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I found one at the local kitchen store that makes half inch squares. The steel is sturdy and it has handles on the side that help you push it down into the clay.

The pictures that I posted are just for example, but I assume you can get them in varying sizes.
 

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- DOB Redart mix (described in the other clay thread). How long has it been now - 4-5 years since I set that up? I have mixed results to report. The clay remains fairly stable but the sand-like aggregate structure has broken down over time. A coupld times of aerated it by poking holes clear through to the drainage layer to keep it draining well.
Hi Brent,

I have some variations on the clay mix and do not have drainage issue with the redart mixes I've tried. The water flows through pretty well even at high misting volumes (3 minutes/2 times a day for 6 months in ten gallon verticles). Under the same conditions with a microfauna population, I lost the ABG style mixes during the same period as they appeared to breakdown and disappear into the gravel layer (the effluent from this tank was full of small particulates and humic acids).
One of the better mixes seems to be where I included a thin layer of clay mixed with organics ontop of the clay layer and included a mixture of cypress fines into that layer with the leaf litter.

Here is a picture of that layer after one year (after I pulled the leaf litter aside... unfortunately the microfauna disappeared while I was getting the camera ready).
 

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Learning more about the possibilities of UVB lighting is something I want to research more, too. Got ant good threads you might be able to link me to about getting around the fact that glass tops apparently filter it out? My homemade slopefront glass vivs are kind of stumping me there.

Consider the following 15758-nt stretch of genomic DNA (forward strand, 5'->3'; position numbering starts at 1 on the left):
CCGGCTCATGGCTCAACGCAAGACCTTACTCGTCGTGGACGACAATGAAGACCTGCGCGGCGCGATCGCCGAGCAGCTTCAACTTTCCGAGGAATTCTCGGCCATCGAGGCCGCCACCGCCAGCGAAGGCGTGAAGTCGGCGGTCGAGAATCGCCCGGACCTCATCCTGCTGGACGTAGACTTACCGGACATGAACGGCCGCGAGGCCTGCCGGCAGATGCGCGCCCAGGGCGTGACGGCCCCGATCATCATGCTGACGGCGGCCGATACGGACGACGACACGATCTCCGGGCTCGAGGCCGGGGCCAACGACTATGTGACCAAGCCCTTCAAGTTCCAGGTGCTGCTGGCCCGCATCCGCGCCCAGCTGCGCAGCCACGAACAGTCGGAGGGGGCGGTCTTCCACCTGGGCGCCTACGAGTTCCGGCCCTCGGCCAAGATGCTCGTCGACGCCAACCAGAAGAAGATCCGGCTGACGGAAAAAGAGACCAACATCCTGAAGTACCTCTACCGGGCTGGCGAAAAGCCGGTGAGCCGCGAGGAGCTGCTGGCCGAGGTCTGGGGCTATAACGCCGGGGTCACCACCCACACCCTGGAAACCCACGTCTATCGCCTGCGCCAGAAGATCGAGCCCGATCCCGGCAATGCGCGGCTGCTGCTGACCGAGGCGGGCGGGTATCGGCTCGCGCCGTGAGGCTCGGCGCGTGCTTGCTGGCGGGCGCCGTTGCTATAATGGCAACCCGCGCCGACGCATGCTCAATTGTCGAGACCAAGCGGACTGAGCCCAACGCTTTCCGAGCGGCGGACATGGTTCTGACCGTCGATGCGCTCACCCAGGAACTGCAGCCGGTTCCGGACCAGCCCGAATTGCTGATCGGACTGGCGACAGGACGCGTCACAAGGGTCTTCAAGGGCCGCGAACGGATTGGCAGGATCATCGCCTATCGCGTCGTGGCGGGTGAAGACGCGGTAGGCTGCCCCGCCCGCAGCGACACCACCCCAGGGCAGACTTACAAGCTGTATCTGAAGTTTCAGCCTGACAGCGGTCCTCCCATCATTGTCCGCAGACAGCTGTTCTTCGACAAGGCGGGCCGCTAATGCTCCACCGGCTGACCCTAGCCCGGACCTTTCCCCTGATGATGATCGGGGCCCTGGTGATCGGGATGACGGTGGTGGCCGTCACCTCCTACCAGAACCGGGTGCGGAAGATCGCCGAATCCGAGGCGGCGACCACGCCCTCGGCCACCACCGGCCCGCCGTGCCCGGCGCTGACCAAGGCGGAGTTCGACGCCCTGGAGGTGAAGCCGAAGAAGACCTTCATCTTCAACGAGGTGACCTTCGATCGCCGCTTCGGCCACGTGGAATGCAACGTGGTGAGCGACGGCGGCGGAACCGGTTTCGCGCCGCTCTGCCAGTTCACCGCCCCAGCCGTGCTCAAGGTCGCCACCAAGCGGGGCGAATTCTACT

Thanks again for adding your input here!
If I remember correctly, Brent uses a custom made Solacryl (the plastic material used in tanning beds for UVB transmission) top on the pumilio tank.

I'm playing around with using saran wrap on a screen top since Solacryl is expensive, hard to get and supposedly is supposed to be replaced after 2 years.
 

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All of my red art clay substrates drain extremely well and have been set up for about 18 months. There is a substantial portion of my mix that is organics (peat, coco fiber, tree fern) and turface.

Do you find that tanks where you have used clay substrates tend to dry out a bit faster? Mine drain quite well, but water also seems to evaporate quicker. I have tanks side by side, one with clay/organic substrate and the other with just sphagnum. They both are the same shape with the exact same ventilation. I constantly have to drain the tank that has pure sphagnum and add water to the one that is clay.
 

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If I remember correctly, Brent uses a custom made Solacryl (the plastic material used in tanning beds for UVB transmission) top on the pumilio tank.

I'm playing around with using saran wrap on a screen top since Solacryl is expensive, hard to get and supposedly is supposed to be replaced after 2 years.
You can also use starfire brand glass as it is also transparent to UVB.
 

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- DOB Redart mix (described in the other clay thread). How long has it been now - 4-5 years since I set that up? I have mixed results to report. The clay remains fairly stable but the sand-like aggregate structure has broken down over time. A coupld times of aerated it by poking holes clear through to the drainage layer to keep it draining well. I still like the look of it but there is room for improvement. I'm curious to see how these newer recipes hold up because they sound promising. Also, this mix does not support as much microfauna as kitty litter substrate. I'm pretty sure that is a function of the aggregate breakdown. There just isn't as much surface area between pore spaces. Again, stabilizing that sand-like structure is an important goal. Also, this stuff eats leaf litter rapidly. I actually think that is a good thing so just an observation. I suspect it has more to do with the night crawlers that were added hoping to maintain porosity than the clay itself.